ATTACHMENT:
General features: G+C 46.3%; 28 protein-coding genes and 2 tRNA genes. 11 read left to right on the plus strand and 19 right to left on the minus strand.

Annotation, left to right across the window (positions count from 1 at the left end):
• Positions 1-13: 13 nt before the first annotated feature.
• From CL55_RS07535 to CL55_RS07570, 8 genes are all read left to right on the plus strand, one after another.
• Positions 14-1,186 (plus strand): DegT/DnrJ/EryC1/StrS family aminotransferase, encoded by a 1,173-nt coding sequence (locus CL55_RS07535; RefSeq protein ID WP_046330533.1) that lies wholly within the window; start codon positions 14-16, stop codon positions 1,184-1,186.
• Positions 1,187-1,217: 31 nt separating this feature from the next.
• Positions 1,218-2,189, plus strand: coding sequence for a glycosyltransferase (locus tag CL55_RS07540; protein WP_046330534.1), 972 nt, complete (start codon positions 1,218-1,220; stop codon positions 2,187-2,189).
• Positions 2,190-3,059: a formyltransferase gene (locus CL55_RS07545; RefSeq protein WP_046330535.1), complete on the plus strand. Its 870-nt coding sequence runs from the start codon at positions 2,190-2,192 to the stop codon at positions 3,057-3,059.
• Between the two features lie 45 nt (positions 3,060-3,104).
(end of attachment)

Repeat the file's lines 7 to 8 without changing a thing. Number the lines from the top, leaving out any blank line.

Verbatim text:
• Positions 1,218-2,189, plus strand: coding sequence for a glycosyltransferase (locus tag CL55_RS07540; protein WP_046330534.1), 972 nt, complete (start codon positions 1,218-1,220; stop codon positions 2,187-2,189).
• Positions 2,190-3,059: a formyltransferase gene (locus CL55_RS07545; RefSeq protein WP_046330535.1), complete on the plus strand. Its 870-nt coding sequence runs from the start codon at positions 2,190-2,192 to the stop codon at positions 3,057-3,059.